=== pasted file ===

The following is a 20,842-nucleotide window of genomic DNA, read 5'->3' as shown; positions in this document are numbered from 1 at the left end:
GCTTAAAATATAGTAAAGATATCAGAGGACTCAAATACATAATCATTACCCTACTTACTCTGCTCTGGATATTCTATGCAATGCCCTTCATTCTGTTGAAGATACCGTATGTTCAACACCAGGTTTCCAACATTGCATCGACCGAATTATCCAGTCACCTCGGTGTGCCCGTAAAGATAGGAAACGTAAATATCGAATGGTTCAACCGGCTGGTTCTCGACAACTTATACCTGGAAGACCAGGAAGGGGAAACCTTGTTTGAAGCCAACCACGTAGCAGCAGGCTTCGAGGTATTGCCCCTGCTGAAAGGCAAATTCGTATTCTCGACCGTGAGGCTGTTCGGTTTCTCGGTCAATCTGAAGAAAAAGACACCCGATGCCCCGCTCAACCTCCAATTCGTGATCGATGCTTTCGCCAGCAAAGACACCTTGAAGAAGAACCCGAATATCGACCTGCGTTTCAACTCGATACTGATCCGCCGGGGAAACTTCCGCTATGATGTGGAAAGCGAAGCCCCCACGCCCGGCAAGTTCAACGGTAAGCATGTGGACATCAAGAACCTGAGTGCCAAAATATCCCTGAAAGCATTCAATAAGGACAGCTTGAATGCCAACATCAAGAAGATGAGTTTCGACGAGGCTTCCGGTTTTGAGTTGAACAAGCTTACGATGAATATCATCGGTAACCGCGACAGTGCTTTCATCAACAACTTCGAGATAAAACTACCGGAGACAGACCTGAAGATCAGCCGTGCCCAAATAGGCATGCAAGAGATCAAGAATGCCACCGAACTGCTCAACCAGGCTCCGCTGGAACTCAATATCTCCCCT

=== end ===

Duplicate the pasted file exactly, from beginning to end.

The following is a 20,842-nucleotide window of genomic DNA, read 5'->3' as shown; positions in this document are numbered from 1 at the left end:
GCTTAAAATATAGTAAAGATATCAGAGGACTCAAATACATAATCATTACCCTACTTACTCTGCTCTGGATATTCTATGCAATGCCCTTCATTCTGTTGAAGATACCGTATGTTCAACACCAGGTTTCCAACATTGCATCGACCGAATTATCCAGTCACCTCGGTGTGCCCGTAAAGATAGGAAACGTAAATATCGAATGGTTCAACCGGCTGGTTCTCGACAACTTATACCTGGAAGACCAGGAAGGGGAAACCTTGTTTGAAGCCAACCACGTAGCAGCAGGCTTCGAGGTATTGCCCCTGCTGAAAGGCAAATTCGTATTCTCGACCGTGAGGCTGTTCGGTTTCTCGGTCAATCTGAAGAAAAAGACACCCGATGCCCCGCTCAACCTCCAATTCGTGATCGATGCTTTCGCCAGCAAAGACACCTTGAAGAAGAACCCGAATATCGACCTGCGTTTCAACTCGATACTGATCCGCCGGGGAAACTTCCGCTATGATGTGGAAAGCGAAGCCCCCACGCCCGGCAAGTTCAACGGTAAGCATGTGGACATCAAGAACCTGAGTGCCAAAATATCCCTGAAAGCATTCAATAAGGACAGCTTGAATGCCAACATCAAGAAGATGAGTTTCGACGAGGCTTCCGGTTTTGAGTTGAACAAGCTTACGATGAATATCATCGGTAACCGCGACAGTGCTTTCATCAACAACTTCGAGATAAAACTACCGGAGACAGACCTGAAGATCAGCCGTGCCCAAATAGGCATGCAAGAGATCAAGAATGCCACCGAACTGCTCAACCAGGCTCCGCTGGAACTCAATATCTCCCCT